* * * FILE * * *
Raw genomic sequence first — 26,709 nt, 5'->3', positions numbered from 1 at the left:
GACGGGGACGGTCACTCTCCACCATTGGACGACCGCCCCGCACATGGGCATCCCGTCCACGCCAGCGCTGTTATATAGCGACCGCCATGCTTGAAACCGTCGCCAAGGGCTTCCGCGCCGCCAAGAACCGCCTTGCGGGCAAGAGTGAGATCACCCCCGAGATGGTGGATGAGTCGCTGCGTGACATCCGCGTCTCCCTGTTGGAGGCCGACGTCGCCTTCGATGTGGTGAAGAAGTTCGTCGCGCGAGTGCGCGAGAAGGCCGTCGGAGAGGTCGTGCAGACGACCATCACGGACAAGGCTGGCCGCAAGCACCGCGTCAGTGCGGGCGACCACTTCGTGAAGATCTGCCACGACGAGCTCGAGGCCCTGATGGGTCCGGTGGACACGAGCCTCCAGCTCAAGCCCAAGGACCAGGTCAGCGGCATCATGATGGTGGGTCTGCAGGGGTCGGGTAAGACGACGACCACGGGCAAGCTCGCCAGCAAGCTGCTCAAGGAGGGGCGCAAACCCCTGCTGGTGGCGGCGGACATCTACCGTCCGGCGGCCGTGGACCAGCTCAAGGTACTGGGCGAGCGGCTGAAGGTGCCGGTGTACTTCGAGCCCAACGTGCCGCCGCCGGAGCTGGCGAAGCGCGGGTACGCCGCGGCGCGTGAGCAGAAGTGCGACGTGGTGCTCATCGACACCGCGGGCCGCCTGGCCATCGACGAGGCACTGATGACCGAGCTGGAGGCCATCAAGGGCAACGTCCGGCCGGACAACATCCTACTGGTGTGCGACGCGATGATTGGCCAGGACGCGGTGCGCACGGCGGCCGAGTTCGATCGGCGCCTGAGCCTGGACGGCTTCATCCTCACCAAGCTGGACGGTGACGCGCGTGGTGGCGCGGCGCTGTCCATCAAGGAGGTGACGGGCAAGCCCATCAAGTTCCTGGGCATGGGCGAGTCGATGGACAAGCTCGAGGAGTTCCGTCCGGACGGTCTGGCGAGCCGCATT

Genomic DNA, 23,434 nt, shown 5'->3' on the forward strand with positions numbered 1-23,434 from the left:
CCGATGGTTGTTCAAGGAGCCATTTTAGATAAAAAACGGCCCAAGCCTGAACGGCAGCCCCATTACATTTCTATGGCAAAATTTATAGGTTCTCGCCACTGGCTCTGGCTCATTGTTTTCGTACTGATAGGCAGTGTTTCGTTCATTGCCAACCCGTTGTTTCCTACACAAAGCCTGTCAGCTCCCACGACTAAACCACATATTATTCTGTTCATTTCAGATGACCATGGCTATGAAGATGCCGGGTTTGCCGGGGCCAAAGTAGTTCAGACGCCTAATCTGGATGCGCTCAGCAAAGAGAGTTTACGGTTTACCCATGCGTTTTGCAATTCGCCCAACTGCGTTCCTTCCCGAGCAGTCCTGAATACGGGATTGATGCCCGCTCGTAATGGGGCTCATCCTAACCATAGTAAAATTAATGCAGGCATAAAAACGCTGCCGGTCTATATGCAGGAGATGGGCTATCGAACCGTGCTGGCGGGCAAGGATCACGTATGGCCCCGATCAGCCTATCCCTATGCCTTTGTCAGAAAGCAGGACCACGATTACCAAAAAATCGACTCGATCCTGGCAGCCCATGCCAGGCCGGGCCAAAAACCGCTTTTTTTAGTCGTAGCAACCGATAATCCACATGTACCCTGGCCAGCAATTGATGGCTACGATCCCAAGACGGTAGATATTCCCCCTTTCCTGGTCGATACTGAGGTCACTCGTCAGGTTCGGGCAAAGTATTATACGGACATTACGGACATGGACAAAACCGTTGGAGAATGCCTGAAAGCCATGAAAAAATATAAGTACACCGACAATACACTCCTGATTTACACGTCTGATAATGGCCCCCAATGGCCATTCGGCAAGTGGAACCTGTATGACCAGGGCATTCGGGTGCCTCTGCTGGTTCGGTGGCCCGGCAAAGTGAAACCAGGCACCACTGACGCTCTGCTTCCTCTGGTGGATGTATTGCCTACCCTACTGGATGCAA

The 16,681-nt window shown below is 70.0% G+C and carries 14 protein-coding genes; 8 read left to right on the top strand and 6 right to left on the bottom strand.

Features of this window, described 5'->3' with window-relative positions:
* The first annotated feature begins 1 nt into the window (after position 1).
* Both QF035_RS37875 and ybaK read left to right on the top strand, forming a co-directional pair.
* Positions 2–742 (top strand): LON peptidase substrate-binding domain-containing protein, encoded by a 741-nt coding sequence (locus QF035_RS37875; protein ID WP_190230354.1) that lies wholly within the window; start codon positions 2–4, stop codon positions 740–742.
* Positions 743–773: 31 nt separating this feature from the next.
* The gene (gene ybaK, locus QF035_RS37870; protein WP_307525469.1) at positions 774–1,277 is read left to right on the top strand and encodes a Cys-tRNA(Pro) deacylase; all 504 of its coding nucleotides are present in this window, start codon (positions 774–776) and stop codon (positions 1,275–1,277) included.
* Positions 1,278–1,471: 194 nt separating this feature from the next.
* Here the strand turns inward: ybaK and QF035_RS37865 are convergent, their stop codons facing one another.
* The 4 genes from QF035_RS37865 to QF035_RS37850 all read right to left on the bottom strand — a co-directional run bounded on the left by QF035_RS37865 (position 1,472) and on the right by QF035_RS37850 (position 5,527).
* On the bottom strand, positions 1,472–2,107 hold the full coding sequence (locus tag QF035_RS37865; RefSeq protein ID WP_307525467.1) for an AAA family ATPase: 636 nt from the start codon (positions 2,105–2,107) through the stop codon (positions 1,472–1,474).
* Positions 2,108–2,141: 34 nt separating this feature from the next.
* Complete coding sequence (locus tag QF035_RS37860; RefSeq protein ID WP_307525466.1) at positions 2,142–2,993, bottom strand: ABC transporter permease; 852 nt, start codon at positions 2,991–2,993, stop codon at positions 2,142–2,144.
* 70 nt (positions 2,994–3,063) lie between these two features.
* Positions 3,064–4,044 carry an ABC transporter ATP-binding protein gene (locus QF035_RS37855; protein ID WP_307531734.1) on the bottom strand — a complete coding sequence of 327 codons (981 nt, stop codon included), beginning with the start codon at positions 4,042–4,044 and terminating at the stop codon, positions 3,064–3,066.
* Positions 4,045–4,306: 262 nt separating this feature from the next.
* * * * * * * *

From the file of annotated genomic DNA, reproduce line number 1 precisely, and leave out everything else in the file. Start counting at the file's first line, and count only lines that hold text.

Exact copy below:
Raw genomic sequence first — 26,709 nt, 5'->3', positions numbered from 1 at the left: